During the days when Jesus walked among us as a Brother, He continually called His listeners to follow Him (cf- Mt 4:18-22, 9:9-13, 16:17-18, 19:16-22; Mk 1:16-20, 3:16, 2:13-17, 10:17-22; Lk 5:1-11, 6:14, 5:27-32, 18:18-23; Jn 1:35-51) so that He might teach them the way of the Kingdom of God. He called them to serve the people of God, as He Himself served them during His earthly ministry. For indeed, as He said: “…the Son of Man did not come to be served, but to serve…” (Mk 10:45).
After His glorious Ascension into heaven, the Apostles continued His ministry of service to God’s people as they strove to build up His Church. As their work met with success, it became necessary to appoint, train and ordain assistants to meet the needs of the people. So it was decided that the Disciples should “…select from among you seven reputable men, filled with the Spirit and wisdom, whom we shall appoint to this task, whereas we shall devote ourselves to prayer and to the ministry of the word.” (Acts 6:3-4). These men, Stephen, Philip, Prochorus, Nicanor, Timon, Parmens and Nicholas of Antioch, became the first Deacons of the Church. Their ministry was to serve the physical and spiritual needs of the community of believers; assisting the Apostles in building the burgeoning Church. They served at table, they took the Eucharist to those who could not be present with the community, and assisted the Apostles in distributing the communal gifts. They dedicated their lives to serving the Other, through their service to those others.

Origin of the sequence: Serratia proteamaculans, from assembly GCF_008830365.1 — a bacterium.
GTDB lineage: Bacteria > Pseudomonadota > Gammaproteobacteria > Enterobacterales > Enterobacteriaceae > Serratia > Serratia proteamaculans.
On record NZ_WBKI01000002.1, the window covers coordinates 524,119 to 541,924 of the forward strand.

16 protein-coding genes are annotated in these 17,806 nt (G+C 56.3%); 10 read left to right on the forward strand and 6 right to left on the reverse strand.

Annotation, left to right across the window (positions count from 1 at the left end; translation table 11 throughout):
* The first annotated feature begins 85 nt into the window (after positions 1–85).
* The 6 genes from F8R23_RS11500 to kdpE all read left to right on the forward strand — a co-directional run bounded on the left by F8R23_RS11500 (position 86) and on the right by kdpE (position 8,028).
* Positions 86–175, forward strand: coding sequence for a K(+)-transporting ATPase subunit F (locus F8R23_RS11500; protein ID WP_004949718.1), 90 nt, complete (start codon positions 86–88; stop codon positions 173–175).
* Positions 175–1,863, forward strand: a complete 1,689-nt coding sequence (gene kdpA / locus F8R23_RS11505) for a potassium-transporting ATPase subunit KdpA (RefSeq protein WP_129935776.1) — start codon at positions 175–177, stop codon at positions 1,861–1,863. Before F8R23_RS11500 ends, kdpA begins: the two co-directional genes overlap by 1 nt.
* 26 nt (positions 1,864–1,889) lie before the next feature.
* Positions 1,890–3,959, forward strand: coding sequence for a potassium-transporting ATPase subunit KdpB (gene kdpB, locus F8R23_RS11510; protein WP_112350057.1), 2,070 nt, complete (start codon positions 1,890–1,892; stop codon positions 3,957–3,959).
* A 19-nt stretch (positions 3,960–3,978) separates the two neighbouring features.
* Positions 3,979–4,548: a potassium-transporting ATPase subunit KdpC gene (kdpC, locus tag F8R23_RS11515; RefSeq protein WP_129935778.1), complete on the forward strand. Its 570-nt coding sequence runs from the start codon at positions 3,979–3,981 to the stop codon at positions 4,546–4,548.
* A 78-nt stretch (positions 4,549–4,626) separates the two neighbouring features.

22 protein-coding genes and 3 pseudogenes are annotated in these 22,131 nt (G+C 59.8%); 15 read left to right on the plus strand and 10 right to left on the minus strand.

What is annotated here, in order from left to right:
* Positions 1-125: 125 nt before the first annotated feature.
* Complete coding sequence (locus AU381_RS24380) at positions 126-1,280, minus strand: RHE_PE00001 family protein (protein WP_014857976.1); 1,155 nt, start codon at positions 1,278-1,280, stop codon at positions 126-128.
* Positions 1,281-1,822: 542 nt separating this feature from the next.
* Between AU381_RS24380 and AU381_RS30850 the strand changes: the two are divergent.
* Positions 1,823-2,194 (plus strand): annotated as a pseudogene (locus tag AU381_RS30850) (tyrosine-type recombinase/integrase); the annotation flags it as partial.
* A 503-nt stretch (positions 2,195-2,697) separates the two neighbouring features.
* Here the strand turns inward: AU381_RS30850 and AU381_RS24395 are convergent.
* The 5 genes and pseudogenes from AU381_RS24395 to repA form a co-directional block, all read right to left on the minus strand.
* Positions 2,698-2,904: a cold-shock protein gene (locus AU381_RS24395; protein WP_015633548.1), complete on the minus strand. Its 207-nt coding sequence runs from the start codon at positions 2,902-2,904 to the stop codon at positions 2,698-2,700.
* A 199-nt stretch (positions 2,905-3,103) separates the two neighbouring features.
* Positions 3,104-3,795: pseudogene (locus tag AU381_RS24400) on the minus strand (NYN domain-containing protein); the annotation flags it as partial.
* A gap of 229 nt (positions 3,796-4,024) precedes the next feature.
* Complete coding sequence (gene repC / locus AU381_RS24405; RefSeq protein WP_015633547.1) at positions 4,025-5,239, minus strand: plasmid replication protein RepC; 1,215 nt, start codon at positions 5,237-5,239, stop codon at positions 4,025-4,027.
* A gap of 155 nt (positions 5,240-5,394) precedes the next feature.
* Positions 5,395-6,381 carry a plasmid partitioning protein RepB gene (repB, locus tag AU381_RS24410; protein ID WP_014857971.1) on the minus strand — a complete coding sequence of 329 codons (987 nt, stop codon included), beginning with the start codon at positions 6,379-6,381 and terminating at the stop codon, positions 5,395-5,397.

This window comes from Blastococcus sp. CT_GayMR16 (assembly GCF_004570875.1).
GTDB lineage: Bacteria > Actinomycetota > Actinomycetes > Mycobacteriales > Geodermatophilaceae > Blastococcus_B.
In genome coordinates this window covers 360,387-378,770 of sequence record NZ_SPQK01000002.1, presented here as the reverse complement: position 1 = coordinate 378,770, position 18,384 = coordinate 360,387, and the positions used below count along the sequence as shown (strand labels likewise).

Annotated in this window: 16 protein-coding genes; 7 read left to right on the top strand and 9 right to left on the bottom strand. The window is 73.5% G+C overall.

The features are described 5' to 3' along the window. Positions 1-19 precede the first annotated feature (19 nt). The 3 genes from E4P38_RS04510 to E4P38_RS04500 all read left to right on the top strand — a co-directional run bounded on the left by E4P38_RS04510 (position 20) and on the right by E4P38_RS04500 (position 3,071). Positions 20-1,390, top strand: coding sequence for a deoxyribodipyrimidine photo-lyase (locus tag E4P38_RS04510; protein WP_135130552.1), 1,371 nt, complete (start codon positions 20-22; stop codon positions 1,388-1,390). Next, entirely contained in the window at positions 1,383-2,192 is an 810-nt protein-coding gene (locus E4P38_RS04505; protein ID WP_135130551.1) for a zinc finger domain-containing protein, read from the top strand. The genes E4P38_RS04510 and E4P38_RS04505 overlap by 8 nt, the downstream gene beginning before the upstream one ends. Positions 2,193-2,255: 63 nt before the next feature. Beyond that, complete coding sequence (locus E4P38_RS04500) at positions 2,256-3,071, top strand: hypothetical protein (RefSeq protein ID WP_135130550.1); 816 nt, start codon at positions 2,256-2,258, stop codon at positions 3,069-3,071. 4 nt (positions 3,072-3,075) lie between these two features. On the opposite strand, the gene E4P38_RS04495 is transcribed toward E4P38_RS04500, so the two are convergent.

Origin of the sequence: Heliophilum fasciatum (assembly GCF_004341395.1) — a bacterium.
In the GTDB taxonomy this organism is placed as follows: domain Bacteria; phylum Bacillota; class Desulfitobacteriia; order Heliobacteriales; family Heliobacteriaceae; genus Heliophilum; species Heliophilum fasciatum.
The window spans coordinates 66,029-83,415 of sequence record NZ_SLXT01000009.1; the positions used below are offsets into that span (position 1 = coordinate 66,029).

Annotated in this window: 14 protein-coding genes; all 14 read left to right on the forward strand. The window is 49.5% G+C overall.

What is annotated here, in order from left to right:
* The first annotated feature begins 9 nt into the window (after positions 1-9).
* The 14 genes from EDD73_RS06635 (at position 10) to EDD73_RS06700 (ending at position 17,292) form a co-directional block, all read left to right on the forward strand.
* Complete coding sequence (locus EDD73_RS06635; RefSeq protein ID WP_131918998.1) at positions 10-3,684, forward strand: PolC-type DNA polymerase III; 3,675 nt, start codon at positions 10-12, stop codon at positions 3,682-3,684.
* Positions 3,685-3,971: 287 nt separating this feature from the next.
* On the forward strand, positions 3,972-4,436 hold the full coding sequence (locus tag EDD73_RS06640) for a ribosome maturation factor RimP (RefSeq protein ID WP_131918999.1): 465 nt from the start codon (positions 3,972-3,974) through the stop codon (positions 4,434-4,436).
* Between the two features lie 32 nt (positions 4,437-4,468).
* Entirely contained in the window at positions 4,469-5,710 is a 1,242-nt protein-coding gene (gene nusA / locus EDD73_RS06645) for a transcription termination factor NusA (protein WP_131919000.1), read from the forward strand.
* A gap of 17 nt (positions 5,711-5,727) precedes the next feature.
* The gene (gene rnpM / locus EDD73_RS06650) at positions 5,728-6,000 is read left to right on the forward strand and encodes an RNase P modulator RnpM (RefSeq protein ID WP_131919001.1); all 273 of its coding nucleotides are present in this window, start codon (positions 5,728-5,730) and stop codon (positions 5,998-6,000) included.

In 1968 Pope Paul VI, as a result of the Second Vatican Council, reinstituted the office of Permanent Deacon within the hierarchy of the Church, to complement the office of Bishops and Priests. Since that time, more than 17,000 Permanent Deacons have been ordained to service within the Catholic Church in the United States alone. Within the Diocese of Ogdensburg today, there are 68 such men serving the needs of God’s people in the North Country.
After having completed the Formation for Ministry program, these men have studied Theology, Scripture, Ecclesiology, Sacraments, Liturgy, Canon Law, Catechesis, Spirituality, Social Justice, Pastoral Practice and Public Speaking; during a 4 year period of discernment and preparation for Ordination. They have given countless hours of study and service to the benefit of our Diocese and community.
The need continues to be great today, as it was “(W)hen He said to His Disciples, ‘The harvest is abundant but the laborers are few; so ask the master of the harvest to send out laborers for his harvest.’” (Mt 9:37-38).
Do you have a sense that God is calling you to serve His people in a more significant way? Do you feel that you may have some talents to offer in this service? Have you ever heard it suggested by a pastor, family member or friend that you should have been a Priest? Or that you would make a good Deacon? Are you at a point in your life where you wish to seriously consider the possibilities of such a commitment? If so, make it a point to contact your Pastor, or the Diocesan Diaconate Formation Office via the above email address.